So what’s the put/call ratio all about?
It’s a question that comes up a lot so let’s dive in.
There are quite a few ways to measure options action and each can be used as an individual market indicator. The put/call ratio is one of the most important. It is simply the ratio of put options to call options and measures the percentage of open interest that is either puts or calls.
Since puts are used to hedge against declines and calls are use to capture advances, this ratio can be a telling indicator.When the ratio rises above one, there are more puts than calls and the market is thought to be bearish. When it falls below one, there are fewer puts than calls and the market is thought to be bullish. This number is commonly used as a market sentiment indicator when it reaches extremes.
To calculate the ratio, simply divide the number of puts by the number of calls and express in decimal form. In order to get a better perspective, the ratio can usually be added to charts as a study and will appear as an oscillator as it moves over and under one.
The put/call ratio is very important to track and is often used as a contrarian indicator. Technical analysts and options traders tend to turn bearish when too many traders are bullish, or bullish when too many are bearish. Puts and calls are both directional trades, that is, trades that profit from price movement in only one direction, up or down.
An extreme number of puts or calls would be detected in the put/call ratio. As market sentiment turns bearish, puts will increase as traders and investors buy insurance against the feared decline. Conversely, as sentiment improves and traders commit money to bullish speculation, calls will increase. When the market reaches excessive levels in one direction or the other, the chance of a reversal increases.
Because options are traded on more than one exchange, there is more than one put/call ratio. The most widely followed ratio is from the Chicago Board of Options Exchange or CBOE. Just about every online broker will have access to one or more of the available put/call ratios.
Some even have their own statistics. Since the CBOE ratio is the most widely followed, that is the one I am going to focus on here. It is calculated in three ways: index options put/call ratio, equity options put/call ratio and total options put/call ratio. It is important to understand the difference because each views the market in a distinct way.
There are different ways to view put/call ratios. Index, equity or total are only three of the ways available. Index options are generally only traded by professionals, equity options are assumed to be the average investor, and total options combines both into one ratio.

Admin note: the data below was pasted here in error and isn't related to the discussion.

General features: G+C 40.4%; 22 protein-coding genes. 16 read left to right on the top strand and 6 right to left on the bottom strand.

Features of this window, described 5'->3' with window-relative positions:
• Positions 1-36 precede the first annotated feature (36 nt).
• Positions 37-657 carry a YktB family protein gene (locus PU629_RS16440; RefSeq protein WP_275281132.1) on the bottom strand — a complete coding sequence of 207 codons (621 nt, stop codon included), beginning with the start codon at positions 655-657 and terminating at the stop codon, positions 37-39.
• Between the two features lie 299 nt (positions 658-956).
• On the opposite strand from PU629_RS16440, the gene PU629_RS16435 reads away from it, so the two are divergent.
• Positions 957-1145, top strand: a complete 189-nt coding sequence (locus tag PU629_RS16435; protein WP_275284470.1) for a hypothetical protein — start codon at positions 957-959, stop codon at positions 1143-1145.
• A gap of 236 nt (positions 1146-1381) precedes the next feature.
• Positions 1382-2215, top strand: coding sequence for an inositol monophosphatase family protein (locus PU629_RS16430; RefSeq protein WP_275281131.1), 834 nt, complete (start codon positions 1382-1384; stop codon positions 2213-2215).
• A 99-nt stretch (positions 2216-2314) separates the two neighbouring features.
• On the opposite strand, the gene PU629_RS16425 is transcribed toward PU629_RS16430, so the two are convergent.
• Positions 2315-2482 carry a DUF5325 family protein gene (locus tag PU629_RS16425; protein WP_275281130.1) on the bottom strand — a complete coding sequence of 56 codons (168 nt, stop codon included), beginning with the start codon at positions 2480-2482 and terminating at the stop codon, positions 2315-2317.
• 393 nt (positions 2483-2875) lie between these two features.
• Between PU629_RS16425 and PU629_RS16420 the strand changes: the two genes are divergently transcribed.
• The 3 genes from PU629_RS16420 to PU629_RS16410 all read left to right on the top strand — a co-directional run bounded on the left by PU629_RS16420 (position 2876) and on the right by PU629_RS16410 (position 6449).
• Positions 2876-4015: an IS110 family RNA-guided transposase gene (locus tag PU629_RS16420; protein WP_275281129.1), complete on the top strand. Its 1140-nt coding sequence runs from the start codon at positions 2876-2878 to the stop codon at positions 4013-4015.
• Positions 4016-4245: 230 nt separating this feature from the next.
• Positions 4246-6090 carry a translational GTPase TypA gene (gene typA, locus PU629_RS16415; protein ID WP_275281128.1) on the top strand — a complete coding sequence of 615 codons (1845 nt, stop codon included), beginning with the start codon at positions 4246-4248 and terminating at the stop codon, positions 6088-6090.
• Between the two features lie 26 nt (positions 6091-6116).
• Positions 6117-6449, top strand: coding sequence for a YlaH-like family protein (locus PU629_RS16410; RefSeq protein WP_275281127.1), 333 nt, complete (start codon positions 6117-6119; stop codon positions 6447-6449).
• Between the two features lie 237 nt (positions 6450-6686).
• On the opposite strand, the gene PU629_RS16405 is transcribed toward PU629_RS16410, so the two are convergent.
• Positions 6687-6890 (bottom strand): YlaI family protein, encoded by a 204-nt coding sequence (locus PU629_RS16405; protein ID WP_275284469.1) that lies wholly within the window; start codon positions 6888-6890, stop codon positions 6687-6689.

Since index options are used heavily to hedge other investments, the put/call ratio in this market is usually higher than one, showing the bias towards protective puts. Equity options tend to be traded by the average investor. This ratio usually stays below one due to the inherently optimistic nature of traders in this market. The total put/call ratio combines the two types of options into one indicator representing the broader market.
The total put/call ratio works similarly to an oscillator by fluctuating over and under one. On any given day, each of these numbers can change and move through a wide range. By monitoring levels and staying alert for spikes in puts or calls, trade signals can be detected.
The total put/call ratio is best used to determine extremes of sentiment. This is achieved by monitoring the ratio and identifying when the ratio crosses certain thresholds, warning of impending market reversals. Thresholds are determined by historical data.
If during the course of a “normal” bull market the put/call ratio fluctuates between 0.60 and 1.40, then these numbers can be said to be the extremes for the market and used as threshold levels. If the put/call ratio spikes above or below these levels, then a spike extreme has occurred and reversal is imminent.
A spike above 1.40 would indicate excessive bearishness and a spike below 0.60 would be excessive bullishness.
Most traders find it useful to smooth the put/call ratio with a moving average. Because of the volatile nature of options trading, the ratio can have wild movements from day to day. These movements can result in a very choppy chart that is hard to read.
By applying a short moving average, such as a five or ten day simple moving average, you can get a much smoother line and eliminate possible false signals. By viewing the smoothed put/call ratio, you can determine ranges and thresholds for spikes and even spot trends in options buying that can help to pinpoint trade signals.
It is ideal to keep a close eye on the put/call ratio when considering long or short trades. Over time market conditions change and so does the put/call ratio. When the markets are calm, the ratio may remain within a tighter range than when the markets are more volatile.
In this way, the put/call ratio can be used as a measure of volatility. Also, as the ratio’s range changes so do the threshold levels. Remember, the thresholds are relative to historic levels and what is extreme today may be commonplace next year. In order to prevent false signals, you need to keep close watch and adjust the threshold levels as needed.